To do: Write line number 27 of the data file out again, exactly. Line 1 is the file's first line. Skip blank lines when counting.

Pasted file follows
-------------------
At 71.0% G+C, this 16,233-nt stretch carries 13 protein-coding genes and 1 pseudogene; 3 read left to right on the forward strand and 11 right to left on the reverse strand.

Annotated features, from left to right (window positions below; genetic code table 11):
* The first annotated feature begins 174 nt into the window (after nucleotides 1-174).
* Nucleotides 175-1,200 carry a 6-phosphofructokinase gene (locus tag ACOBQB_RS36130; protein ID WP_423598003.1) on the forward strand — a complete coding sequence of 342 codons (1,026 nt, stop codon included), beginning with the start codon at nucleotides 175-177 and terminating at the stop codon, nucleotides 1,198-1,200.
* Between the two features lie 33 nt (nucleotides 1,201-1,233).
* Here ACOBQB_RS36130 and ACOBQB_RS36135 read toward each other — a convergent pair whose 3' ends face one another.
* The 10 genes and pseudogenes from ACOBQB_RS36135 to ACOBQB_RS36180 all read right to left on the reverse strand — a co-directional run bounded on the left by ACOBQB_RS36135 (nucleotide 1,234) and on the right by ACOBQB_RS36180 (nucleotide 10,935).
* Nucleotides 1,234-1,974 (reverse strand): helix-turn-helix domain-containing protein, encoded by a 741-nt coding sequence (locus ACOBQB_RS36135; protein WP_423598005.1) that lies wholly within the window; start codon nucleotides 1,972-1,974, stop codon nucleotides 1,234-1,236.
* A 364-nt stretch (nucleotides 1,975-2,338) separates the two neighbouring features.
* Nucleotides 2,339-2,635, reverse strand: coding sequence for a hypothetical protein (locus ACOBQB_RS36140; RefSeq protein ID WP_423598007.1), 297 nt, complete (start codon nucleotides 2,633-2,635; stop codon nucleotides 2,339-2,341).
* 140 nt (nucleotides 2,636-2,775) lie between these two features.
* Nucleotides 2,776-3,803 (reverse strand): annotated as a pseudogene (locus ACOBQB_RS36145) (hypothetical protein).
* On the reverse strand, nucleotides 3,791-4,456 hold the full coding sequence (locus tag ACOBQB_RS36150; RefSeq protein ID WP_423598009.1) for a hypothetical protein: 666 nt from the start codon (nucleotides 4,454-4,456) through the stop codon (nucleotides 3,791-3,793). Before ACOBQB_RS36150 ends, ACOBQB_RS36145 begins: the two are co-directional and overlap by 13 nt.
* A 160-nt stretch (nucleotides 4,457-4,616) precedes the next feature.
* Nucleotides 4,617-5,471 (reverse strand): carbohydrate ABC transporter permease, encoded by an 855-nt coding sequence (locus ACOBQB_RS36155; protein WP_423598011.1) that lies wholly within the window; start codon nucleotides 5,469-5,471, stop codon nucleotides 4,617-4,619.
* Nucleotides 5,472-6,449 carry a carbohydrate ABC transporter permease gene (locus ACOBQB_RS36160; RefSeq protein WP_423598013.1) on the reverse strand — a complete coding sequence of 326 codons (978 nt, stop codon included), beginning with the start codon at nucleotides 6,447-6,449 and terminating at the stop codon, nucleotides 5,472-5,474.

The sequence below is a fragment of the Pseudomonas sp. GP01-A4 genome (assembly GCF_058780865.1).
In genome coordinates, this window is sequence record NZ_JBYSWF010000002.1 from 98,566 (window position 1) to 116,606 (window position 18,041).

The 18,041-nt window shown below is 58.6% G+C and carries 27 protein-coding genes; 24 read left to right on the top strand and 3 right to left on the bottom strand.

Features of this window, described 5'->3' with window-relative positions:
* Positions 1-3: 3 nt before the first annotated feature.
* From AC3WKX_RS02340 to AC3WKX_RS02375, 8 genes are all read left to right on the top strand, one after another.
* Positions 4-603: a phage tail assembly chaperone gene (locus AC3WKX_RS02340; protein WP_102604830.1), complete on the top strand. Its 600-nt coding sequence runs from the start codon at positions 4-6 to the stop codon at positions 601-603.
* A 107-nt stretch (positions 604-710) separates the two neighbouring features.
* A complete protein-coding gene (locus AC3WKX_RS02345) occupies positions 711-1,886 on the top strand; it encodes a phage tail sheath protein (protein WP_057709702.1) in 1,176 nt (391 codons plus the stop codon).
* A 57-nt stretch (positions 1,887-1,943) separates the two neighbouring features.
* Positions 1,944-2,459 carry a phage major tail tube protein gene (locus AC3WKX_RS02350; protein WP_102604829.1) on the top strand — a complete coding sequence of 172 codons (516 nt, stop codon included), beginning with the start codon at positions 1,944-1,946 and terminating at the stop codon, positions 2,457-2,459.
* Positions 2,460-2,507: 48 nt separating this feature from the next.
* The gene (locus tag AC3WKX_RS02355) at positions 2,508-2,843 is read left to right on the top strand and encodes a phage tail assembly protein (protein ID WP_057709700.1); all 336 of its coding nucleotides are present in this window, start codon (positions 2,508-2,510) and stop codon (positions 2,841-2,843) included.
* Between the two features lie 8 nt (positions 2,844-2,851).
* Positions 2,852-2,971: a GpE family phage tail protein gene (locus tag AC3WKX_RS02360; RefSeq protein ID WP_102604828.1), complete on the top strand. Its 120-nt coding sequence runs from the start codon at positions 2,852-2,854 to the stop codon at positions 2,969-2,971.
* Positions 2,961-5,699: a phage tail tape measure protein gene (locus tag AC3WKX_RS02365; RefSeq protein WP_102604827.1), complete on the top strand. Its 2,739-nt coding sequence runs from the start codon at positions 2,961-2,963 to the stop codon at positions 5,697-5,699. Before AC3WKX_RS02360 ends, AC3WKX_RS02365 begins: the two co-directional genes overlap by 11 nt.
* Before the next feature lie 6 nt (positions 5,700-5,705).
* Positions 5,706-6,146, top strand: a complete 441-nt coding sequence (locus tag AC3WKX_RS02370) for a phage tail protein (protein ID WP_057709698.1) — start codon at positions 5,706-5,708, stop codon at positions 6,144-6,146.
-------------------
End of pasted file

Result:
* Positions 1,944-2,459 carry a phage major tail tube protein gene (locus AC3WKX_RS02350; protein WP_102604829.1) on the top strand — a complete coding sequence of 172 codons (516 nt, stop codon included), beginning with the start codon at positions 1,944-1,946 and terminating at the stop codon, positions 2,457-2,459.